How Do I Take Withdrawals in Retirement? Part 3 & Conclusion.

Welcome back.  If you're just joining us, check out the introduction, and parts 1 and 2!

Withdrawal Method #3:  Pro Rata.  Take withdrawals each year proportionately from the 3 types of accounts.

Example:  Joe and Sue have 50% of their retirement money in tax-deferred accounts, 25% in taxable accounts, and 25% in Roth accounts.


  • More predictable tax bill throughout retirement
  • Can prevent a big tax bubble by taking money from tax-deferred accounts before age 73.
  • Keeps tax bill more manageable for retiree.
  • Hedging your bets on changing tax laws throughout retirement.


  • May take a little more calculation in the first years of retirement to get started.
  • Could result in taxable income to heirs if the IRAs are still a large portion of estate at retirees’ death.
  • May not be the “best” for tax planning, but who really knows that anyway?

I have to admit, this is my favorite method.  Especially for those who want to leave money behind for heirs, but don’t want to bear all the tax brunt themselves.

Mostly I like this because of ever changing tax and estate laws.  We really can only guess at the best withdrawal method at the beginning of a 30-year retirement.  The estate rules and tax brackets will change over time (See SECURE Acts), so by tapping into all assets all the time, you are sure to hit the “best” way for at least part of payout plan.

I also like the idea of taking Roth IRA money out during retirement.  You earned it, you should enjoy the tax-free benefit!  Roth money seems like it could be good for tax management and also good to think of as fun money.  Hey, we saved 25% on that vacation by taking the money out of a tax-free account!

Next: A wrap-up of how to apply these ideas to create your retirement paycheck.


I think of creating a retirement income plan in terms of funnels and buckets.  The funnel is the decision-making process.  The buckets are where your various accounts are placed and invested for income.

First, the funnel.  Start wide at the top with the overall retirement projection.  This informs how much you can safely spend in retirement and how much of that spending is coming from investments each year.  It’s especially important to know the yearly withdrawal amounts in Years 1-5 of retirement to create your bucket system.

The narrower part of the funnel is where we decide the details.  What are your values informing the withdrawal method choice?  Is it to leave the most tax efficient inheritance?  Or is it to have the least taxes during your own lifetime?  Is it ease of administration for you?  Or are you willing to spend extra time to beat the tax man at every turn?

Now the funnel has informed how we create the buckets.  Bucket 1 will contain enough cash or CDs to cover 18-24 months expenses.  You know exactly where the money is coming from to pay your monthly bills.  No surprises, not much growth.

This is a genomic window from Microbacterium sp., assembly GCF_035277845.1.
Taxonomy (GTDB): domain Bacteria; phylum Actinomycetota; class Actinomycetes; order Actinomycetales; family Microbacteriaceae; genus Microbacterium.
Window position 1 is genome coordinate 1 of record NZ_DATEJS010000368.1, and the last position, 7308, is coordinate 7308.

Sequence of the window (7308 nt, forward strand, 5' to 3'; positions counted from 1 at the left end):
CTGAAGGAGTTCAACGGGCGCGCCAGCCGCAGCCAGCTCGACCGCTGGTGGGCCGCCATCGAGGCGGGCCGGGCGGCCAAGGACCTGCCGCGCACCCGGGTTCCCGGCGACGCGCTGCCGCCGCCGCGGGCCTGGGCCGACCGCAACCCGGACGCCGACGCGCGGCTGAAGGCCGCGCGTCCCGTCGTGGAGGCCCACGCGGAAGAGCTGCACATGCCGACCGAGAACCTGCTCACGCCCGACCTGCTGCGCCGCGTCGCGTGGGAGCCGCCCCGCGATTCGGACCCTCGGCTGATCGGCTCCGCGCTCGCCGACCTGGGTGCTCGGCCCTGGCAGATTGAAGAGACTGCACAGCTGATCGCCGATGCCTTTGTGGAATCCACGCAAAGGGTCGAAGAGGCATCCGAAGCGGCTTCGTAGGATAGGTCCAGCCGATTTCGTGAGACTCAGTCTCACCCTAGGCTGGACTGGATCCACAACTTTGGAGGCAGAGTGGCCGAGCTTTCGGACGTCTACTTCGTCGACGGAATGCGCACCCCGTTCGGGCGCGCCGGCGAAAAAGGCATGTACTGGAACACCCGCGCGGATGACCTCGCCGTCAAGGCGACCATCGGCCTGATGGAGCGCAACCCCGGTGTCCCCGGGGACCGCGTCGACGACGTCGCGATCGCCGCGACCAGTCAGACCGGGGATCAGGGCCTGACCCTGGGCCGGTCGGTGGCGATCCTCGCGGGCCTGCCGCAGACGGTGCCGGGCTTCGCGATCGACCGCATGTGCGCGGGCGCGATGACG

Bucket 2 contains bonds/CDs/Annuities – something fixed and predictable to refill Bucket 1 once per year.  Bucket 2 can have Years 3-5 of retirement income.

Bucket 3 will have your longer term growth money.  You can take more risk here, and you will need to.  Your overall investments need to grow to keep up with inflation over time.  You have a safety buffer built in for the first 5 years of retirement (more, if you choose larger amounts in Buckets 1 and 2).

In good years, you’ll take your profits and invest to refill Bucket 2.  In down years, you can wait to pull from Bucket 3 because you have plenty to see you through in Buckets 1 and 2.

From here, you will decide which accounts fill each buckets.  Those accounts are then invested according to their new place in your withdrawal timeline.

Sounds easy, right?  Well, it’s not rocket surgery or brain science, but this exercise does take time and maybe a little distance.  You are rethinking everything you thought about money.  Saving is so much different than withdrawing.

Here is where a professional can help.  Whether your financial advisor charges you annually to manage assets or you are using a fee-for-advice model like mine, now is the time to be REALLY in touch with that advisor to plot your retirement paycheck strategy.

Contact me if you would like help creating your retirement income plan.

Written by Kristi Sullivan

My name is Kristi Sullivan and I have been helping people achieve financial security since 1996. I am a fee-only financial planner and public speaker. I do no investment or insurance sales for commissions. My clients pay me for guidance through their financial questions. I also work with employers to educate their employees about personal finance. I have been helping people make financial decisions for 18 years. I have worked in employee benefits and with individual clients/families. I hold the Certified Financial Planner designation. Sullivan Financial Planning, LLC is a Registered Investment Advisory firm with the State of Colorado. Areas of expertise include prioritizing savings goals, investment allocation, and wealth manager searches.

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